Take a 4-foot-long level and section of wall to check for high spots, depressions, or other imperfections that will prevent the tile from fitting correctly. The corners are especially important to check when making sure the wall is plumb. Taking your time and being thorough when surveying the wall now will save you work later.
Method 3: Set Up The Backerboard And Thinset.
Walls that aren't perfectly vertical should have a skim coat of thin-set applied to them to fill in any uneven areas. If you intend to instal backer board, you should first mark the stud centres on the ceiling. Once the studs have been located, the backing board can be cut to size and secured with screws. Arrange the backer board pieces in a way that will minimise waste and cutting.
Method 4: Add Gridlines
Two feet out from a wall's corner, set a four-foot vertical level over a grout junction. If the two walls are butting up against each other on an outside corner, set the level so that the inside edge of the bullnose will fall. Get out your pencil and measure the entire length of the floor from floor to ceiling. Repeat the procedure, but this time apply it to the horizontal plane.
Method 5: Identify The Ideal Placement For The Tiles.
Place a mark on the wall at the level where the horizontal line was drawn and extend it outward until it's the same length as the tiles you plan to use. Continue to make marks on the wall at the same intervals you used before. Snap layout grids from the wall across from these points to ensure the straightness of each horizontal course as you build.
Method 6: Installing The Initial Group Of Tiles.
Put together a batch of glue that will cover at least as much ground as you can spread before it dries out. Spread and blend the glue using the trowel's notched edge, starting at the bottom and working your way up. As you work your way up from the bottom, press each tile into the mortar with a batten and a quarter turn of your wrist.
Method 7: Keep Putting Down Tiles
If the tiles didn't come with spacers, continue arranging them in the pattern you like best. Observe the positioning of the spacers. Putting the spacers flush with the tile's surface makes them difficult to remove later. It will be easy to take them out if you instal them using the procedure outlined above. Cutting and arranging the edge tiles can wait until the field tiles are in place.
Advice from the Editor: If your floor plan requires you to use cut tiles, tack a level 1x or 2x batten along the plane on which you'll set your first full tiles if you're not using a coved base. The broken tiles won't be visible anymore.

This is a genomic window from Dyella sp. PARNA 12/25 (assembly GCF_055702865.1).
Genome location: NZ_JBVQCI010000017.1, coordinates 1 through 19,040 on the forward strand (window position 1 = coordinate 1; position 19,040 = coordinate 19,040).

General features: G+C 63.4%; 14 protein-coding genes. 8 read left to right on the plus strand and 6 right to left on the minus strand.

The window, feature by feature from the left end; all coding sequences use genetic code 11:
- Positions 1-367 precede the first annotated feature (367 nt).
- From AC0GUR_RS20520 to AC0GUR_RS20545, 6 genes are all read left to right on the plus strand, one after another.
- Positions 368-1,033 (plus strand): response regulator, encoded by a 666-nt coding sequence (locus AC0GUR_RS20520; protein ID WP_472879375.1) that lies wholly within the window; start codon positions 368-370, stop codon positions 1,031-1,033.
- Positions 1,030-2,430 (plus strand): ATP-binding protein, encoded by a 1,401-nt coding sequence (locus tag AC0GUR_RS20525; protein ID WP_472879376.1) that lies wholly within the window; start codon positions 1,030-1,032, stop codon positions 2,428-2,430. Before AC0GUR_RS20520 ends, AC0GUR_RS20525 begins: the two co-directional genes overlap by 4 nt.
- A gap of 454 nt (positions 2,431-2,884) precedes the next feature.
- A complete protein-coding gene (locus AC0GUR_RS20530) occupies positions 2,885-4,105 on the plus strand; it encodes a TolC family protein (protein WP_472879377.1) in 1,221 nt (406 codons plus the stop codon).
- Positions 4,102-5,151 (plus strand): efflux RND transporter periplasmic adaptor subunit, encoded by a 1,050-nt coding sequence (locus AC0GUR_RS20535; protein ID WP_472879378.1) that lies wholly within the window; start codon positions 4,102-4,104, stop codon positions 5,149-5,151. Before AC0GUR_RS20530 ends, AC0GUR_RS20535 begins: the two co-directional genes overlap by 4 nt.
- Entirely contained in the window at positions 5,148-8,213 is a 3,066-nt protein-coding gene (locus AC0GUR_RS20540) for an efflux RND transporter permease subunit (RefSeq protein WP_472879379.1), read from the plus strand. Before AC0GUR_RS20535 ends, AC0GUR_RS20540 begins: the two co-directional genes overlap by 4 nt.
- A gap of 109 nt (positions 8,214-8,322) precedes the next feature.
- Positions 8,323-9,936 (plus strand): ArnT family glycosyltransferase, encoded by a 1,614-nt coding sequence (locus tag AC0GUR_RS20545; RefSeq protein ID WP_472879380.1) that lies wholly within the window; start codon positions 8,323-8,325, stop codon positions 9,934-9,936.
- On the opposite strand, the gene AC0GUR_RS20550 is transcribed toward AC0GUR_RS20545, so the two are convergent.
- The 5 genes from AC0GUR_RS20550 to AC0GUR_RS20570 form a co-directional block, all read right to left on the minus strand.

The tiles won't move or shift as a result of the batten, and the rows will stay put. A coved base or batten and spacers may not be enough to keep the tile in place on the wall while the adhesive sets, so you may need to take additional measures.
Masking tape should be applied to the back of each tile after nails have been driven into the wall at least one-third of the tile's length. Nylon wedges can be used to achieve a perfectly flat surface after the installation of a tiled base, if that is what your plans call for. Now tile the wall, starting at the floor and working your way up.
Method8: Grout Application Mixing And Spreading
After the recommended curing time has passed, double-check the joints to make sure there isn't too much adhesive. Use a utility knife or grout knife to scrape off any adhesive that has dried in the joints and to clean the tile surface.
Pack the grout into the joints with a grout float at a 90-degree angle after making a batch of grout large enough to cover a section. The float should be moved in a back-and-forth motion when filling the joints, and in a diagonal motion when cleaning up the excess.
Method 9: Remove Excess With A Cloth
When the grout has dried to the point where it can't be sponged away, you should scrape off the excess with a float held almost perpendicular to the surface. After scrubbing the area with a wet sponge and smoothing out the joints, a second cleaning with fresh water and a fresh sponge is in order. In the event of haze, a clean rag can be used to remove it. You may need to apply more pressure when wiping in order to remove the haze.
In order to circumvent a window, how do I?
Window placement complicates design. If at all possible, arrange the pattern so that a full tile goes around the edge of the window and partial tiles go along the wall's edges. You shouldn't have too much trouble finding this sweet spot if you centre the window and cover the surface evenly with tiles, or if you leave at least half a tile in the corners.
If the perfectly balanced plan doesn't work, experimenting with different grout lines or adding decorative tile may yield better results. Tiles may need to be trimmed around the window's perimeter in order to achieve visual harmony. After the window tiles are in place to mark the grout lines for the wall field tile, tile the remaining back wall, starting at the bottom and working your way up.
Use of Lugged Tiles in Construction?
Lugged tiles allow for clean, even spacing between wall installations. They are pre-aligned with little bisque lugs that are raised on the edges, so you won't need any extra spacers.